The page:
Leeds & West Yorkshire

Thousands rally in Leeds to support Black Lives Matter protest

Protesters on the ground bent on one knee
Image caption Hundreds of protesters in Millennium Square bent down on one knee in support of Black Lives Matter

More than 1,000 people gathered in Leeds to protest in support of Black Lives Matter.

Many wore face masks as they held placards and banners while assembling in Millennium Square.

The protest, which was organised jointly by Black Lives Matter and Black Voices Matter, began at 14:30 BST to "voice our pain, not damage property".

Police vans lined surrounding streets as another 200 or so protesters stood around the city's war memorial.

Image caption The event was organised by Black Voices Matter

Dionne Edwards, from Black Voices Matter, said: "Our rally is a peaceful protest.

"We do not condone damage to public or private property. We simply want to raise a call for our voices of pain to be heard - and to be heard loudly.

"We will no longer be silenced from fear."

Image caption Glenn Skeete (left) hopes his son "will feel free to walk the streets and be in employment without being looked at and think he's second class"

Glenn Skeete attended the protest with his wife Sarah and young son Zion. He said he hoped the movement would make a positive change.

"Hopefully for [my son], by the time he's my age he will feel free to walk the streets and be in employment without being looked at and think he's second class," he said.

"That's the main thing. It's the spirit that you need to conquer first and foremost to make sure that they feel confident that whatever they do they don't feel second rate to anyone else."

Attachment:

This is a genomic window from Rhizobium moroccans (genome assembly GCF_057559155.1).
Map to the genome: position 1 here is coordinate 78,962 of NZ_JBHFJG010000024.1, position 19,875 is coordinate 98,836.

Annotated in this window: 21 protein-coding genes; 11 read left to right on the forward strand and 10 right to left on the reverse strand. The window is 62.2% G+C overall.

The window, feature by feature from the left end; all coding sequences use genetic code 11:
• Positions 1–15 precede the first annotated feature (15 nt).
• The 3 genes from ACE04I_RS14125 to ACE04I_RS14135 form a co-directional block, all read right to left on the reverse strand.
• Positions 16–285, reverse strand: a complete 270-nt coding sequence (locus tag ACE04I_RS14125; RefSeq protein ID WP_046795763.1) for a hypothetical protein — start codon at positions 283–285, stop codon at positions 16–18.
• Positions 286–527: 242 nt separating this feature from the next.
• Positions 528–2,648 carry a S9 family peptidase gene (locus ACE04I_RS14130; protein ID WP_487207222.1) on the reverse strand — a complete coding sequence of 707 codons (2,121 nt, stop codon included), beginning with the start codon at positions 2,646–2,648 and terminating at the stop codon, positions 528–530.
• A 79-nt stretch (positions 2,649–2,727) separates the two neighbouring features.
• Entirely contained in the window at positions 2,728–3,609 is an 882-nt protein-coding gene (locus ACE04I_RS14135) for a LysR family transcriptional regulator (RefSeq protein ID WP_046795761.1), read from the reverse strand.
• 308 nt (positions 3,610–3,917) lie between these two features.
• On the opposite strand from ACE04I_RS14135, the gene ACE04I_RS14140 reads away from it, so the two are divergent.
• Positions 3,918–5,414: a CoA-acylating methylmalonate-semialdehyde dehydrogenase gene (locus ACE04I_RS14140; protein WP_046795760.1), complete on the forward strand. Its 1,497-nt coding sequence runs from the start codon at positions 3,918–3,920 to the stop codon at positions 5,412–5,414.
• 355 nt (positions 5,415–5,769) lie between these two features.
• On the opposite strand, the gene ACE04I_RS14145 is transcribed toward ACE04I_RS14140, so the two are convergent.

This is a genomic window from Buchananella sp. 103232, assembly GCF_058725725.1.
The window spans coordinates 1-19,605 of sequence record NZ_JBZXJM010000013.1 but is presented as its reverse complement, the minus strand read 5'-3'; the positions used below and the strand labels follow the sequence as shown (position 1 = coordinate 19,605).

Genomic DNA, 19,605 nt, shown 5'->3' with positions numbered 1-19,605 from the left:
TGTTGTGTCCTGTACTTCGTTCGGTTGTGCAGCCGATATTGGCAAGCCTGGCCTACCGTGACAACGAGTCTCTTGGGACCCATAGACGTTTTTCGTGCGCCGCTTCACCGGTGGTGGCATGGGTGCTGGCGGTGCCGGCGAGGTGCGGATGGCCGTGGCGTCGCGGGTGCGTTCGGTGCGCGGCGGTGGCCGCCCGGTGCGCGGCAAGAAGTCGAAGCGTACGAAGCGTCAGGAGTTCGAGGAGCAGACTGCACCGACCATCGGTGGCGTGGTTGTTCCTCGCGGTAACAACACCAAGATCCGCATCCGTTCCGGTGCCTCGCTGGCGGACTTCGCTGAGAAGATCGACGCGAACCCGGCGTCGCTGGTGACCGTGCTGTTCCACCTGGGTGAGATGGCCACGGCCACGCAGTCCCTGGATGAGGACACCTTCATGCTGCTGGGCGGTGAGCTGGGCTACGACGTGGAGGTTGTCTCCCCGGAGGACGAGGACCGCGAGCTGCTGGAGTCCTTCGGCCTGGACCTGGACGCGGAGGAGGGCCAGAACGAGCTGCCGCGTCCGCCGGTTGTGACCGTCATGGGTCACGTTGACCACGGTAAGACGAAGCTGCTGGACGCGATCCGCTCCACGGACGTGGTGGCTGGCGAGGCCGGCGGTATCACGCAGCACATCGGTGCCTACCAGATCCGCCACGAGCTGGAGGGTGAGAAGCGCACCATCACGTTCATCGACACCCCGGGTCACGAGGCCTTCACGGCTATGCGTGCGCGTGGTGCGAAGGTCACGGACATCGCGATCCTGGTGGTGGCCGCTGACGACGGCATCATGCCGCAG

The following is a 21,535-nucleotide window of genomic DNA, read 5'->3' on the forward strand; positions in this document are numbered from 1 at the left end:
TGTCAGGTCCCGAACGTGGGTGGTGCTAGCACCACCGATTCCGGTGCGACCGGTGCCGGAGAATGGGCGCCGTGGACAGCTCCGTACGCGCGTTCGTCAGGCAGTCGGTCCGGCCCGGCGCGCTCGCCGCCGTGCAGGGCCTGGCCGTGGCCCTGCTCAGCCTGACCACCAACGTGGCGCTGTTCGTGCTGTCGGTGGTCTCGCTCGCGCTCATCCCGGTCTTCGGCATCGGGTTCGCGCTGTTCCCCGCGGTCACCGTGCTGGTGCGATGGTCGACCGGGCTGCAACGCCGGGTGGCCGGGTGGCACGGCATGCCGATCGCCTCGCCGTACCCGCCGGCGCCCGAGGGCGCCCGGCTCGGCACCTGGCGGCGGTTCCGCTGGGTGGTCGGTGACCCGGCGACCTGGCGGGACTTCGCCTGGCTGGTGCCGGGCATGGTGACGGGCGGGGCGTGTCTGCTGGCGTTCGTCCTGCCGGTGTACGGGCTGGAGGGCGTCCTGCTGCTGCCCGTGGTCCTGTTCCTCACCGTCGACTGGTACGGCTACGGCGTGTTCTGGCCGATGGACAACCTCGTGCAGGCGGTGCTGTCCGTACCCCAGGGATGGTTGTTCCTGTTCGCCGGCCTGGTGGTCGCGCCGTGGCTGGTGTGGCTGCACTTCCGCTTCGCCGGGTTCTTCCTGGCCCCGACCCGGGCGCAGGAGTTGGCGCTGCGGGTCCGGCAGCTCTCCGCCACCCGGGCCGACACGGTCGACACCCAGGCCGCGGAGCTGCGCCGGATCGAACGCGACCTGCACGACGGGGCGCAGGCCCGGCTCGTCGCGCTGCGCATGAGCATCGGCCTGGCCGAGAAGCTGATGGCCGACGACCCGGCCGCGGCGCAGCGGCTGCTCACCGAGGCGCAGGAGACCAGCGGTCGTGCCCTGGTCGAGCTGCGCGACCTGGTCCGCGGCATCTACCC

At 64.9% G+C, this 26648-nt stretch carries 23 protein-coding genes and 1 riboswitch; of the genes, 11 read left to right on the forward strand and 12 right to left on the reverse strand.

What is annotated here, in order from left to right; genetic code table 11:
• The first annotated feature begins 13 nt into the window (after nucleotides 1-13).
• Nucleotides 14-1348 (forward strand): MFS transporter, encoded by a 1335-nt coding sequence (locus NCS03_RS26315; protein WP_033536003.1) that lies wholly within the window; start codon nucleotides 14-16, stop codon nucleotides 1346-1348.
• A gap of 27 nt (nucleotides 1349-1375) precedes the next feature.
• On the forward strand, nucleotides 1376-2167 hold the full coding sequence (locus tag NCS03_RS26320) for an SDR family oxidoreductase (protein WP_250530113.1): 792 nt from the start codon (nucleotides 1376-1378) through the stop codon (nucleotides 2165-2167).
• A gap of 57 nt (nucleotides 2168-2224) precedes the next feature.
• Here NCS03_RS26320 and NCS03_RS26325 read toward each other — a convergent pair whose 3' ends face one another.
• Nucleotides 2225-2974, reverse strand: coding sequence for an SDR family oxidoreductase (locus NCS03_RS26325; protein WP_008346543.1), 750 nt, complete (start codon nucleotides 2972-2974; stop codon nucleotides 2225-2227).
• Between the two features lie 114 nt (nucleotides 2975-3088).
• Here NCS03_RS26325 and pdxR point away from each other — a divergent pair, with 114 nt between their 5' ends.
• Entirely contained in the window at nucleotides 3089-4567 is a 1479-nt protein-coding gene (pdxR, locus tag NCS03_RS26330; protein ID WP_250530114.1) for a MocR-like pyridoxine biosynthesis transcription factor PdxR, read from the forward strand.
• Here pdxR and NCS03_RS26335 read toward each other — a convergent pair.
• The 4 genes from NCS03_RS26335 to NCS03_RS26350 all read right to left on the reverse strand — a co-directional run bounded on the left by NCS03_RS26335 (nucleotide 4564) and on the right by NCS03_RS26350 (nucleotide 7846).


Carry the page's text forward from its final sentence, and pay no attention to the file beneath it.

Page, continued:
Image caption Lakeisha and Daniel want to have a family and bring up their children in an "equal society for all"
Image caption Protesters, many of whom wore face masks, were reminded to observe social distancing

Protesters Lakeisha and her partner Daniel said they wanted an improvement in the education system for slavery to be taught extensively in schools.

"We're an interracial couple and we plan to have a family at some point, and we want to be part of the fight to make it an equal society for all.

"We've had different experiences growing up and coming together - he's leant a lot and I've learnt a lot - and if anything, it's pushed us even more towards realising just how deep rooted racism is and oppression is.

"And it's such a shame that today, in 2020, we're in a position where our laws and rules aren't actually what's happening in modern practice, so that's why we're here."

Image caption Crowds were told to "talk to the person next to you - we are one human race"
Image caption Organisers said it was a "peaceful protest"

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